She was many times hospitalized during the 3 years after MDT-MB and once in a critical condition with fever, tachycardia and hypotension. Prednisone 40 mg/day and thalidomide 300 mg/day were prescribed at the intensive care unit for treating the reaction. During hospitalization, the patient developed a septic shock. The skin was considered the most likely focus and she was treated with oxacillin.

After 6 days, despite general clinical improvement, the skin lesions worsened, but no other focus of infection was found. Histopathological examinations of the skin, one from a biopsy of the right cavum plantaris and one from a biopsy of the left arm were conducted. Both of them showed multi-bacillary leprosy with a regressive response and fragmented acid-fast bacilli (2+/6+).

After a few days, the patient had new fever attacks, swelling of the abdomen, generalized edema and worsening of the necrotizing ENL. She had elevated levels of liver enzymes, pancytopenia with progressive hypotension, hepatic and hematologic failure. Empirical antibiotic therapy with vancomycin and imipenem indicated by the infectious disease department was started. Liposomal amphotericin B was also introduced to cover the possibility of fungemia or candidemia (the patient had an esophageal candidiasis diagnosed by endoscopy, supposedly due to the long-term corticosteroid therapy).

Three days later, a new investigation at the emergency department showed hepatosplenomegaly and ascites. VL was diagnosed based on the parasitology of the bone marrow (Fig. 2a), the gold standard for diagnosis of VL and on blood examinations, which showed numerous intracellular and extracellular Leishmania parasites; using rk39 (39 amino acid repeats of a kinesin-like gene found in L. chagasi), a rapid immunochromatographic test specific for the Leishmania donovani complex [2] and by molecular tests (kDNA-PCR = kinetoplast target DNA for PCR and ITS1-DNA-PCR = Internal Transcribed Spacer 1 target DNA for PCR). In addition, after ITS1-RFLP (PCR amplification of the Internal Transcribed Spacer 1 genes (ITS1) and Restriction Fragment Length Polymorphism) (Fig. 2b), fitted-in with the diagnosis of VL, it was demonstrated definitively that L. (L.) infantum chagasi was the etiologic agent, because it presented 184 bp (base pair), 72 and 55 bp fragments [3].
Fig. 2

Leishmania identification. a Smear from patient myelogram displaying amastigotes of Leishmania within macrophage cytoplasm (arrows). b Identification of L infantum (184, 72 and 55 bp) in clinical material from a patient (sample 31) using ITS1-PCR-RFLP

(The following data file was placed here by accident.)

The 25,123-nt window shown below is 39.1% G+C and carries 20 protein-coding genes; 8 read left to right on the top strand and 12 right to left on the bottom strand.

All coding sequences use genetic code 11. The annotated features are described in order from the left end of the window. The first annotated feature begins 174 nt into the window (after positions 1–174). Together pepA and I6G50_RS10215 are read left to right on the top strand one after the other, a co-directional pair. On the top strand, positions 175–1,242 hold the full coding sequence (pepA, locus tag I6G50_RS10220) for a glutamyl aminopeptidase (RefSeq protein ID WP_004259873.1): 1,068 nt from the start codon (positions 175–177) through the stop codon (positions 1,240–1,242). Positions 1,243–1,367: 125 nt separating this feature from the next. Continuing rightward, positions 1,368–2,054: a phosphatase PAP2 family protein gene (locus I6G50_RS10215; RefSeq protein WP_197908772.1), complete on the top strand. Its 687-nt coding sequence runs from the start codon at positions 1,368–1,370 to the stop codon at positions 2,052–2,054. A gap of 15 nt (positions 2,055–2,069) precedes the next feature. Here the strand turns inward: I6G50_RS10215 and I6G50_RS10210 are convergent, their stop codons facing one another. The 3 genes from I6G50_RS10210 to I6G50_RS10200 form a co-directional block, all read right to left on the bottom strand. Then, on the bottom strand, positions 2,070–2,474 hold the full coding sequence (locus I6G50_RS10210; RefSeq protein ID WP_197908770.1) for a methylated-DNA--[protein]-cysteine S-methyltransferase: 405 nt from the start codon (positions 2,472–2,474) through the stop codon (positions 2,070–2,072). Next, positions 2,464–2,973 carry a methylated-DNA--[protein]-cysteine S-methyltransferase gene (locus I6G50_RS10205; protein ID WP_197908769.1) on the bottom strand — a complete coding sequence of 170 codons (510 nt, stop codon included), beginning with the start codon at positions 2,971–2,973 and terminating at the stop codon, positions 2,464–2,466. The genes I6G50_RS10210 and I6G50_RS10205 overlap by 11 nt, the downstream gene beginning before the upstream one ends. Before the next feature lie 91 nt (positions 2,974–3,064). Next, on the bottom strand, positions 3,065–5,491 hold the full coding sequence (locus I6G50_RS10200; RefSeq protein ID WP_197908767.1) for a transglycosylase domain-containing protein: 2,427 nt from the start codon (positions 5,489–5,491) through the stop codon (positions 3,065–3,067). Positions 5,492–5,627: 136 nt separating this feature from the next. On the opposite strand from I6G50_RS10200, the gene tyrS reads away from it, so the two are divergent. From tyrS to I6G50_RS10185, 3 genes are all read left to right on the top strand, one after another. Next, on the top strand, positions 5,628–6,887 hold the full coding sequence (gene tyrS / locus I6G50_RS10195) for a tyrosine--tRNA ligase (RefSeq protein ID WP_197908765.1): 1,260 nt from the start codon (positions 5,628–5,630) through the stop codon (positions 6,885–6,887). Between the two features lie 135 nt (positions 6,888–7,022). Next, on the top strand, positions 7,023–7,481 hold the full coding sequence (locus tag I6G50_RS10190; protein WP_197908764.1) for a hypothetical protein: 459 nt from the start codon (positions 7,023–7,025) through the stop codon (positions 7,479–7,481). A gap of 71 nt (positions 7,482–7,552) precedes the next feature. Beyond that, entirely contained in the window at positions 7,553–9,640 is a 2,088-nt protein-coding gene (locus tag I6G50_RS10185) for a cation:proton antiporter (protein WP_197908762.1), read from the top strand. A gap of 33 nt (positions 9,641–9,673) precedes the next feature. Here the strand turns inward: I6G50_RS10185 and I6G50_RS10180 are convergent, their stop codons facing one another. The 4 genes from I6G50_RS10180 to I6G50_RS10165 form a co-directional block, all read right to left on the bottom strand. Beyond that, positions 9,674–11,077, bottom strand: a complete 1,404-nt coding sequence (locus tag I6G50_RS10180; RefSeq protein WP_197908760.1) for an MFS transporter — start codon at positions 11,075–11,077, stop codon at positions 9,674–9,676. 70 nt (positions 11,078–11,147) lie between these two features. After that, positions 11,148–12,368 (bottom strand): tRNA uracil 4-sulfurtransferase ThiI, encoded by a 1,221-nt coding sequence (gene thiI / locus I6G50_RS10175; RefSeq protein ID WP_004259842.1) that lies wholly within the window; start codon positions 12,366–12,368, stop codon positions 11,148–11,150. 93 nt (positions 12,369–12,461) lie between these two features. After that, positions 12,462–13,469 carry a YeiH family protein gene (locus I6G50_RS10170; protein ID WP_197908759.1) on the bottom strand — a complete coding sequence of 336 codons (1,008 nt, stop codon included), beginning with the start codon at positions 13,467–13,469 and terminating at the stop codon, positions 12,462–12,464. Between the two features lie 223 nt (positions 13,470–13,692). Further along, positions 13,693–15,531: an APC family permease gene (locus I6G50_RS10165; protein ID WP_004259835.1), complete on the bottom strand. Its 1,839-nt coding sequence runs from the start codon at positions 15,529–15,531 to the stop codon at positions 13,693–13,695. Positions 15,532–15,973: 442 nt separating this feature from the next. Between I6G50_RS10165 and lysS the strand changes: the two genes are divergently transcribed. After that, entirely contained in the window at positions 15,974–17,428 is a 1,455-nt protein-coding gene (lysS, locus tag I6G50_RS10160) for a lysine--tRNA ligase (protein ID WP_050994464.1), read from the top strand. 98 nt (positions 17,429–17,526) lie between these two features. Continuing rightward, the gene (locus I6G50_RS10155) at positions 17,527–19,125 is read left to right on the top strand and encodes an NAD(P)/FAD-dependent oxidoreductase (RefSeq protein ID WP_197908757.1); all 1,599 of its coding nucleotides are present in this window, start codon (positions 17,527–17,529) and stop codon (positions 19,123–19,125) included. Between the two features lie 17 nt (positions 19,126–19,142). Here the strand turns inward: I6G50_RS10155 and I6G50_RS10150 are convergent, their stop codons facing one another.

Liposomal amphotericin B (4 mg/kg/day for 5 days) was now continued for the treatment of VL (kala-azar). This also led to a significant clinical improvement of her ENL skin lesions. Secondary prophylaxis with amphotericin B (3 mg/kg/day for 21 days each month during 6 months) was introduced by the infectious diseases physicians. During the last dose only the kDNA-PCR with her blood was positive.

Around 6 months after the treatment for VL and free of necrotizing ENL for 1 year and an occasional nodule of ENL, she developed a few hypochromic papules on her forehead (Fig. 3a). Histopathological examination of a biopsy of such a papular lesion showed a granulomatous inflammatory infiltrate throughout the dermis and superficially in the sub-cutis consisting of epithelioid histiocytes, lymphocytes and many plasma cells (Fig. 3b). Leishman bodies were seen within macrophages (Fig. 3c). The presence of Leishmania was further confirmed by immunohistochemistry (Fig. 3d) using a peroxidase-anti-peroxidase technique and a polyclonal antibody to Leishmania produced in rabbits [4]. At this time, there was no hepatosplenomegaly and the bone marrow did not show Leishmania parasites. A revision of all previous skin biopsies with immunohistochemistry for Leishmania was performed, but the results were all negative. At that moment, the diagnosis of post-kala-azar dermal leishmaniasis (PKDL) was established and liposomal amphotericin B (3 mg/kg/day for 7 days) was re-introduced resulting in a clinical regression of the skin lesions that was confirmed by histopathological examinations. About 2 years after the treatment of PKDL the patient is still free of PKDL lesions.
Fig. 3

Post-kala-azar dermal leishmaniasis. a Hypochromic papule in the forehead. b The skin biopsy showed dermal nodular granulomatous infiltrate. c Few amastigotes of Leishmania were observed within macrophage cytoplasm (arrow) intermingled in the lymph plasmacytic infiltrate. d The parasites were visible better after staining with anti-Leishmania polyclonal antibody

Discussion

Post-kala-azar dermal leishmaniasis is a dermal complication of VL [5], which has been frequently reported from the Indian subcontinent and from the Sudan, where 10–20 % and 50–60 % respectively, of the patients who were treated for VL developed PKDL [6, 7]. In Brazil, only one patient with PKDL was reported and this was associated with AIDS [8].